BECCS industry in Sweden could create 28,000 jobs, study shows
Stockholm Exergi commissioned consulting company Implement Consulting Group to carry out the study, which found BECCS has the potential to become a new industry with positive economic effects for Sweden.
Stockholm Exergi has, with the support of the Swedish Energy Agency, installed a research facility at the bio-cogeneration facility in Värtan, which was inaugurated in December 2019. The company’s goal is to establish a full-scale BECCS plant by the end of 2025. Its calculations show there is potential to capture 800,000 tonnes of CO2 annually at the Värtan facility.
If Sweden were to take advantage of the entire country’s potential and collect and store 30 million tonnes of CO2 per year, it would lead to 11,500 direct jobs or 28,000 in total including indirect jobs, and contribute SEK 24 billion (€2.2 billion) to Swedish GDP.
The survey shows clear positive economic effects from developing BECCS in Sweden. The country now has the chance to build a new industry that is necessary and good for the economy, according to Fabian Levihn, head of research at Stockholm Exergi.
The Swedish Government’s investigation shows a need in Sweden for up to 10 million tonnes of BECCS to meet the country’s net-zero target. BECCS increases the economic efficiency of climate change, meaning an annual saving of SEK 10-80 billion (€946 million-7.5 billion) while achieving zero CO2 emissions by 2045. If the costs reported by the Swedish National Institute of Economic Research for the last emissions in the transport sector are correct, even higher savings of SEK 80 billion (€7.5 billion) per year can be achieved with BECCS.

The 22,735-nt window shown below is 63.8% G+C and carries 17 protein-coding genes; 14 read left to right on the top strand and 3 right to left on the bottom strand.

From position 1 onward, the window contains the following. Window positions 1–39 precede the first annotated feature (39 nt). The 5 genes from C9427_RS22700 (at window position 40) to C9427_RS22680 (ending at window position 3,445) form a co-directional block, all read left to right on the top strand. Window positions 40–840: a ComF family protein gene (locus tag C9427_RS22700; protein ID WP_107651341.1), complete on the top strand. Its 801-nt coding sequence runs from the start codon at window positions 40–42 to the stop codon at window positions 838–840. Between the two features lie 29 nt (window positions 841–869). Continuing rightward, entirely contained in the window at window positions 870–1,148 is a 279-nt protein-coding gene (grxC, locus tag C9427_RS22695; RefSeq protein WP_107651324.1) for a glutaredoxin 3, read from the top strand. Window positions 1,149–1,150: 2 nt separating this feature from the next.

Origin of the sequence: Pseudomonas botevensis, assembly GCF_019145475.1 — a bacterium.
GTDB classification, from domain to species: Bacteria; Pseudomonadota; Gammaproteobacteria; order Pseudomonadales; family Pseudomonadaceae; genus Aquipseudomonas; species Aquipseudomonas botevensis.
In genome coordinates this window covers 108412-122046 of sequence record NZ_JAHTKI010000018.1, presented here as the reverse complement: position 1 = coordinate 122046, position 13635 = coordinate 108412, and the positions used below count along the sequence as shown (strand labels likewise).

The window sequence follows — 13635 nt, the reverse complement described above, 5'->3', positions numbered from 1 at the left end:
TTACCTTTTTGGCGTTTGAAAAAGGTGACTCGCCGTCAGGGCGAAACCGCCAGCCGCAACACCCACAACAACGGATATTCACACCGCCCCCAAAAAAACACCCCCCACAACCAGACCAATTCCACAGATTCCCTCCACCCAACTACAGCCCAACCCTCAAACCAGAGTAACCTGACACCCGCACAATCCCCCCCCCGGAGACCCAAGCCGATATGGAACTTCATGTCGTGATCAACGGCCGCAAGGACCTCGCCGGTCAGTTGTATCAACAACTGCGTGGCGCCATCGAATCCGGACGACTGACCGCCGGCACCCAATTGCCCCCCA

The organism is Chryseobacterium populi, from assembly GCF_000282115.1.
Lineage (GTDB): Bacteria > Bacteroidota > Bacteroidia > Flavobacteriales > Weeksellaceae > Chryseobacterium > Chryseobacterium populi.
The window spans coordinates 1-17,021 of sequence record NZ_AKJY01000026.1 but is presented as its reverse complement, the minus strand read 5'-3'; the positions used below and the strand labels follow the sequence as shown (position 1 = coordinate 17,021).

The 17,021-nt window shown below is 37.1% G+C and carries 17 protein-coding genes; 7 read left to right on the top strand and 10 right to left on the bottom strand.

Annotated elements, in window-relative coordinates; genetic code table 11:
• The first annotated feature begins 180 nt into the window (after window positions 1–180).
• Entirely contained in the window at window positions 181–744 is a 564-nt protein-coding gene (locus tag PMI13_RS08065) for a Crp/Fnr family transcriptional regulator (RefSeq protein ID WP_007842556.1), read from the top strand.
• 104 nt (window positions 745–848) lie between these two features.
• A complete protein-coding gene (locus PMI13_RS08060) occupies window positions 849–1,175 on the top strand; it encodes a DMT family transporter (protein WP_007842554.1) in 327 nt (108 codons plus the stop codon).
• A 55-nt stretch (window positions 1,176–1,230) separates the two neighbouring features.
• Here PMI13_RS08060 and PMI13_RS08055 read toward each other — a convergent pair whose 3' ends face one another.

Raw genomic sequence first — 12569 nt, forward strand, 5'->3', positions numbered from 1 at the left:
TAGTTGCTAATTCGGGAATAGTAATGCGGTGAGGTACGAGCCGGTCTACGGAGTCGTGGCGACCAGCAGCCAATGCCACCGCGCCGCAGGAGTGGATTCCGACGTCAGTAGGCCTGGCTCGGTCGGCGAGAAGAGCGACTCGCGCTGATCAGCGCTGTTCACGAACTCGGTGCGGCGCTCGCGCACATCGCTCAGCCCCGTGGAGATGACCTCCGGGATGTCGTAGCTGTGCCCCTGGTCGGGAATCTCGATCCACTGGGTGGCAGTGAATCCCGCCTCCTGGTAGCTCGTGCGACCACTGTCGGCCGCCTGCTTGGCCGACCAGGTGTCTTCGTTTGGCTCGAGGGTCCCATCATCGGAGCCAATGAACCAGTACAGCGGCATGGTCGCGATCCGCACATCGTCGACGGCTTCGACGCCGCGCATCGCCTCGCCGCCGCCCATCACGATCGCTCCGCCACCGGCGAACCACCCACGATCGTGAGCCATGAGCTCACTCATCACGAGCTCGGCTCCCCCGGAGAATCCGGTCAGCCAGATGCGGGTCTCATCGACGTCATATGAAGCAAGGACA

Sweden has good conditions for BECCS. The potential is much greater than the 10 million tonnes of CO2 that may be needed to achieve Sweden’s climate goals. With the support of Article 6 in the Paris Agreement, Sweden can produce negative emissions of up to 20 million tonnes per year for countries that need to counteract severely reduced emissions with permanent negative emissions, but which lack Sweden’s good conditions. According to Implement’s study, the profit from this export service is valued as a contribution to the Swedish economy of more than SEK 18 billion (€1.7 billion) per year.
Implement’s study calculates that building and operating the industrial venture with an annual volume of 30 million tonnes of permanent negative emissions through BECCS would lead to a total 28,000 new jobs being created while contributing SEK 24 billion (€2.2 billion) to Swedish GDP. If 10 million tonnes of CO2 per year could be sequestered, 6,700 jobs would be created and the contribution to Sweden’s GDP would be almost SEK 6 billion (€567 million).
“In order for Sweden to succeed in establishing an industry for bio-CCS [BECCS], the government needs to continue on the path it has taken and ensure that the reverse auction receives sufficient resources and that it starts up on time,” said Levihn.
“There is no time to lose pace and then the state support needs to come in at an early stage. The support from the government will be an investment for the future.”